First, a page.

Modern college football has taken the luster away from Notre Dame. Literally.
I used to marvel at how glittery the Fighting Irish helmets were. Other teams wearing gold or silver would wear helmets that, by mid-season, were dulled by scrapes and streaks of colors from opposition helmets. Not the Irish. I wondered if they wore brand-new helmets in every game.
Now every team seems to wear brand-new helmets in every game. To Notre Dame’s credit, it (generally, at least) sticks with those that at least look alike.
I was thinking about this burning national issue, and I think the football uniforms of today are going to be seen in a similar light to baseball’s uniforms of the 1970s, which now seem laughable.
It’s almost like they want more jerseys to sell, not that a pristine sport like college football should be accused of (gasp!) commercialism.
There’s just nothing more traditional than seeing the University of Oregon decked out in its traditional colors of green, yellow, gold, silver, black and whatever else happens to be on Phil Knight’s palate.
Unfortunately, for all the marketers, the best teams in every sport don’t need the gimmick of a ridiculous uniform to grab attention. Witness the approximately million billion trillion uniforms worn by the Chicago White Sox during their long and storied existence.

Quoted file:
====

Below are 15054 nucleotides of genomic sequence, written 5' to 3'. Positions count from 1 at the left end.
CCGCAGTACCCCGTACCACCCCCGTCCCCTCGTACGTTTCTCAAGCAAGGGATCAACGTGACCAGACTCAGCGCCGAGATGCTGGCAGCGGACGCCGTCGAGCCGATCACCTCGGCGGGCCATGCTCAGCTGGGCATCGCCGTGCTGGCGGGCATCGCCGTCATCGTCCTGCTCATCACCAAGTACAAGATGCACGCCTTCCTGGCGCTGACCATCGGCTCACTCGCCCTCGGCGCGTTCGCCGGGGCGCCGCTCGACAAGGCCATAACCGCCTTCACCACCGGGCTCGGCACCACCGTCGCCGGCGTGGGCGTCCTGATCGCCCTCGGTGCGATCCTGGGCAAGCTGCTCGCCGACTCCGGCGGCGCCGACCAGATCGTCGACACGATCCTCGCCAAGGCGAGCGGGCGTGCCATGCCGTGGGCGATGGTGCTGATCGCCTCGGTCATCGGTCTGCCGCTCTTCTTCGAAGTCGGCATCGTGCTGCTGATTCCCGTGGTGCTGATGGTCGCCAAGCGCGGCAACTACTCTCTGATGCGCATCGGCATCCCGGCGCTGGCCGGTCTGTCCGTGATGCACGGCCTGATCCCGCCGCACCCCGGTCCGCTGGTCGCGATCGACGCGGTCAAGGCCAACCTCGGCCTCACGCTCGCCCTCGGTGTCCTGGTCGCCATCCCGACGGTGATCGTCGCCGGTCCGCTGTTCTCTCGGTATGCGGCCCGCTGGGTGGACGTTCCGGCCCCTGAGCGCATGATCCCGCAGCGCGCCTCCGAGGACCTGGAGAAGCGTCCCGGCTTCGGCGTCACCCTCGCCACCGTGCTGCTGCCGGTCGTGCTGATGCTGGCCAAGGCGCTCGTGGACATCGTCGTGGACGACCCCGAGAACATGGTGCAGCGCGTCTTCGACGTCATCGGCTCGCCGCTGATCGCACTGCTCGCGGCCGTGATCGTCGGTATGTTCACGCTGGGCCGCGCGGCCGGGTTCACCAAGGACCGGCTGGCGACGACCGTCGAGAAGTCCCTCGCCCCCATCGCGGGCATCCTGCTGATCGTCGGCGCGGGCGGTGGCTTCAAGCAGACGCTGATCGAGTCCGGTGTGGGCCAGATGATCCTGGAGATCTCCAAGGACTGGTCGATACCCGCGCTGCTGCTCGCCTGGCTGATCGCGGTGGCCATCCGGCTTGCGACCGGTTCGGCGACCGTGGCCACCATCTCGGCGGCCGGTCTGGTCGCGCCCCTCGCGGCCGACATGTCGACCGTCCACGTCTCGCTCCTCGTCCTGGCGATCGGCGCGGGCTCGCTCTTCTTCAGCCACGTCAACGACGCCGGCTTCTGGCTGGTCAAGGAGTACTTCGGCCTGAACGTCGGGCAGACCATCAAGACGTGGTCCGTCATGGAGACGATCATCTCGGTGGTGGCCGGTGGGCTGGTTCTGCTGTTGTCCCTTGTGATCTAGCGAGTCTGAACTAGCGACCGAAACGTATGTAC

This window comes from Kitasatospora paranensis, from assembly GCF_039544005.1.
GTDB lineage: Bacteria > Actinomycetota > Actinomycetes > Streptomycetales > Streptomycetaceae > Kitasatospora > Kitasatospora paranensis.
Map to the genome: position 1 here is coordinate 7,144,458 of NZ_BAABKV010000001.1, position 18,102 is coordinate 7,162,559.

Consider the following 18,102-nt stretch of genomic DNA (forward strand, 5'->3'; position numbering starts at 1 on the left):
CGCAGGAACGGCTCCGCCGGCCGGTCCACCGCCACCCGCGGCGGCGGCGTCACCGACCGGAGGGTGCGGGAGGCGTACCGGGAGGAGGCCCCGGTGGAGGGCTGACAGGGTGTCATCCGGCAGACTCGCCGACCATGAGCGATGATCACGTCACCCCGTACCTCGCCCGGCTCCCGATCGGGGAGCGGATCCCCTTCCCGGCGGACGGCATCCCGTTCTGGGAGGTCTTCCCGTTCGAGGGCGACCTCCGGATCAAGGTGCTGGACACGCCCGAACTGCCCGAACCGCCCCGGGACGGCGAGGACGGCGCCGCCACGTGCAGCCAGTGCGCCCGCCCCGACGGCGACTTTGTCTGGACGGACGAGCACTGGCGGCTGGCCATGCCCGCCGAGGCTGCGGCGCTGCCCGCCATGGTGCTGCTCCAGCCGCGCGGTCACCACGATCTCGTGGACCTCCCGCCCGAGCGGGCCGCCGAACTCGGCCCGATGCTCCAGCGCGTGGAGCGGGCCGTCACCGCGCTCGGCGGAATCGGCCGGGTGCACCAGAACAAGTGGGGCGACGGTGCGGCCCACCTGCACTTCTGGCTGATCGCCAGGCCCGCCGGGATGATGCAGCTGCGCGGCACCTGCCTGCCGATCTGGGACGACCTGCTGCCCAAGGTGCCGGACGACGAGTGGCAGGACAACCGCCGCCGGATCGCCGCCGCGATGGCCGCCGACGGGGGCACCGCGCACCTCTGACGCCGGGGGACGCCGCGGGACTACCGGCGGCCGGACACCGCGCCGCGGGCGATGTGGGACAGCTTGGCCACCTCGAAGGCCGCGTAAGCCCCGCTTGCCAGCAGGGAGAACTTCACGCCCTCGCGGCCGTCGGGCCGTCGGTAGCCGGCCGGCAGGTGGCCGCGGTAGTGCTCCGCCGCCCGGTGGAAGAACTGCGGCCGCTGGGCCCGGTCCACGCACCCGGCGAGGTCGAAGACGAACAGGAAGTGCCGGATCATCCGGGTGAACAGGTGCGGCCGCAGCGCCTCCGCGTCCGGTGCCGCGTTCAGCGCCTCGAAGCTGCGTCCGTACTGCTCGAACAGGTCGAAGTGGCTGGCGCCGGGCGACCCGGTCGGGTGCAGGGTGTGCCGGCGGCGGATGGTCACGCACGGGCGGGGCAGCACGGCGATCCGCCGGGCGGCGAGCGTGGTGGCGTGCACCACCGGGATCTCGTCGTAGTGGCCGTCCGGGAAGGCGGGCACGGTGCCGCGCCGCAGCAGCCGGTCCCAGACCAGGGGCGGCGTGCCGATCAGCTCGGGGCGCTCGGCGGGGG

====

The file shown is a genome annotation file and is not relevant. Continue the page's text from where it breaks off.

Originality, my ass. Nothing Maryland removes from the wrapping paper in its locker room is more imaginative, and ultimately ridiculous, than the polyester pullovers of the 1970s-80s Houston Astros, Oakland A’s and Pittsburgh Pirates. They fit the times in the same way as the plaid sportcoats, wide ties and Nehru suits. As a matter of fact, they look as if they were designed by baseball scouts watching Caribbean games in their Guayabera shirts.
As a side note, I watched the Christmas Day NBA games, and I thought Russell Westbrook looked like he was wearing the summer togs of a comic-book superhero. Westbrook suffered a knee injury in that game, so I guess that disproved the superhero theory.
This, too, will pass, and, in the meantime, thank God for Alabama, Penn State and Texas.